The School of Medicine, University of The Gambia, is the highest Gambian institution aimed at recruiting efficient, bona fide and highly skilled health care personnel. We the students of this institution and ultimately the future carriers of the health burden of The Gambia have come to realise that it is worthwhile and paramount to advocate for preventive medicine.
Chronic diseases including HIV/AIDS are the major cause of death and disability worldwide, and increasingly affect people from developing as well as developed countries. Lung diseases, diarrhea, hypertension and diabetes are among the leading causes of disability. This is due to but not limited to significant changes in dietary habits, physical inactivity, tobacco use which are all consequences of industrialization, urbanization, economic deprivation and lack of health information. A change in dietary habit, physical activity and tobacco control have a major importance in reducing the rate of these chronic diseases, often in relatively short time.
Every week at the Edward Francis Small Teaching Hospital (EFSTH), we have at least one woman admitted on account of anemia and /or low birth weight children. The scientific evidence is strong that a change in dietary habits and physical activities can powerfully influence several of these factors in the population. UniGamsa have come up with a capacity building programme with a vision and commitment to spare no efforts in making sure that all infants start life healthily, all young children including the poorest and most disadvantaged are nurtured in caring for the environments, to attain basic nutritional requirements so as to pave a way for the maximum participation in the society to building a better, safer, more peaceful and secured world and have dialogue with those responsible for them to uphold their responsibilities and fulfill their commitments to them for their health and well-being.
Having a health friendly Gambia seems impossible far away, but it is as simple as doing everything in our power to keep our commitments to the most vulnerable people. These commitments are lucid and unambiguous. What are required now are the successive partnership and the understanding that a commitment is a pledge with both moral and pragmatic obligation. In a moral sense, a commitment signifies a relationship of duty and in pragmatic terms, a commitment binds those making it to a course of action.
In the past, communicable diseases were mainly responsible for a great deal of morbidity and mortality in developing countries including The Gambia. In recent years, there is a marked increase in the number of non-communicable diseases as well as communicable diseases though there are many antibiotics and vaccines available to prevent these diseases. One major factor in this problem is as a result of dietary changes and habit.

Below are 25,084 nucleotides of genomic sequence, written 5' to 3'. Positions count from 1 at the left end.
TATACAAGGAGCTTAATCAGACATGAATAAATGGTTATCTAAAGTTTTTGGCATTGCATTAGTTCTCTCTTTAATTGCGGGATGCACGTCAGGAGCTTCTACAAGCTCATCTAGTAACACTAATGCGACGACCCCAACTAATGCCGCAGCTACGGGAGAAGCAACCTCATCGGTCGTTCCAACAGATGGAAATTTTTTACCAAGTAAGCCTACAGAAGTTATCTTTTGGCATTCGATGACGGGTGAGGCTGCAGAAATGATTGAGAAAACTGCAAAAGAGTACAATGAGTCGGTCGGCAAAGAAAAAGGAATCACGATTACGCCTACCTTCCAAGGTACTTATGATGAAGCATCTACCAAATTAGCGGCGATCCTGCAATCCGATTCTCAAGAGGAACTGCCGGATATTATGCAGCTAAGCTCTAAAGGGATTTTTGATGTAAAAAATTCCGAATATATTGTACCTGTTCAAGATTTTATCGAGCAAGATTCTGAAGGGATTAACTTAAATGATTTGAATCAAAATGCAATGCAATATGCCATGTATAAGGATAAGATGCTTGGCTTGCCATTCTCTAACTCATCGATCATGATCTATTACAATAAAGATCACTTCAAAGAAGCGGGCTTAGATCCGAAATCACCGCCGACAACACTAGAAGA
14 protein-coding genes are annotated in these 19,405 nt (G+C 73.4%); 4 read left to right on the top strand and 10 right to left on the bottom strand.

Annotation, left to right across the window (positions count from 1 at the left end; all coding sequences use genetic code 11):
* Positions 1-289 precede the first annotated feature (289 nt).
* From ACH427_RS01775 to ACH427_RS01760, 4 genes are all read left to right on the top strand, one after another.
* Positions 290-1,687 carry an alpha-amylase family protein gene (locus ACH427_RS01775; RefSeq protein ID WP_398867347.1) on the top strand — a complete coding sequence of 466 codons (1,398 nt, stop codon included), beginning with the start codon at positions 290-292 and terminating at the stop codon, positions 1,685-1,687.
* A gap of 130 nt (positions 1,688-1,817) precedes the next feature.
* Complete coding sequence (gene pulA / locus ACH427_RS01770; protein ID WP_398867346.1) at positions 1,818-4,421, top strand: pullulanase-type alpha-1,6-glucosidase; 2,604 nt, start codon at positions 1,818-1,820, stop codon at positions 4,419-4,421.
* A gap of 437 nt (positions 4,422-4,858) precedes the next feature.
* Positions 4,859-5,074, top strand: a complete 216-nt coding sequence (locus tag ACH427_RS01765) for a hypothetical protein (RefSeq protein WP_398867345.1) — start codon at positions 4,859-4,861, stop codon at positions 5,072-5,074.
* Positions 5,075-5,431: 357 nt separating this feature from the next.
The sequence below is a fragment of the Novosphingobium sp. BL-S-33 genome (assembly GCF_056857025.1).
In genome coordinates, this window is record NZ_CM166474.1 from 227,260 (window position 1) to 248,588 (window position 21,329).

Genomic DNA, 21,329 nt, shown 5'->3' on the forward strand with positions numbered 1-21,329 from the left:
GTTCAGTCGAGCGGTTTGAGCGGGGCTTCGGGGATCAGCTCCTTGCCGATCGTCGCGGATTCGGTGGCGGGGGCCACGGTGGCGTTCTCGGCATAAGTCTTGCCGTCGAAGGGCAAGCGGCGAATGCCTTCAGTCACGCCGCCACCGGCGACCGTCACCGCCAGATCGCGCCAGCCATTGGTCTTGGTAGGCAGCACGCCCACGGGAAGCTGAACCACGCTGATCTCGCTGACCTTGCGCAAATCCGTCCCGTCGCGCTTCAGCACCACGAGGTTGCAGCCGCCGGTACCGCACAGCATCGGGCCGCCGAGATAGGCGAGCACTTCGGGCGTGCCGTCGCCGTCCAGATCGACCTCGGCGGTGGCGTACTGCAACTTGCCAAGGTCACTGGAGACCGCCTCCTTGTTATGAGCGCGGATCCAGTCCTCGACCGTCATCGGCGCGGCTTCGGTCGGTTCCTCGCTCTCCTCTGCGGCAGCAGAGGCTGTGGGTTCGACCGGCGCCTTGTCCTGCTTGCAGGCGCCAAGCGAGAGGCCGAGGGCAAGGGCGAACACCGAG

Sir William Osler once said “One of the first duties of the physician is to educate the masses not to take medicine.” As future health practitioners we strongly believe that by educating the people about preventive measures and promotion of positive behavioral change, we can successfully and significantly reduce the incidence of both communicable and non-communicable diseases. Established scientific evidence suggests that there are major health benefits in eating more fruits and vegetables, daily physical activities and maintaining the normal body weight, moving from saturated animal fats to vegetable oil and reducing the amount of fatty food to less fat and salt minimum diets
As humanity continues to push through the frontiers of knowledge and science advances further everyday- from mapping genome to comprehending the origins of the universe- could it really be possible for us to keep especially, children from dying of something as easily preventable as diarrhea? With the manner of advocacy planned we believe we can do it. We have all the capabilities to drastically cut down the disease incidence in our beloved nation. The quality, competency, commitment, and knowledge are part and parcel of our agenda of action.
It remains an undoubted fact that a significant proportion of The Gambia’s budget goes to health, mostly attempting to overcome disease conditions that are much easily preventable. For instance better lifestyle and dietary habits can reverse the steady increase seen in the incidence of most chronic and infectious diseases in The Gambia. Added to the health benefits, such achievement will as well yield dramatic financial benefits as fund can be conveniently diverted to other areas of national priority.
As an association determined to contribute its own quota towards national development and achievement of Millennium Development Goals, The University of The Gambia Medical Students Association, UniGamsa, has committed herself to reaching the population with the sole objective of disseminating basic health information in the simplest comprehensible terms. We shall take you through a range of health issues ranging from prevention to management of numerous diseases.
While we share our thoughts with you, we humbly seek your support in helping us achieve these humanitarian goals by keenly following and adhering to our words. We are positive that results will be gotten, and lives will be saved.]]>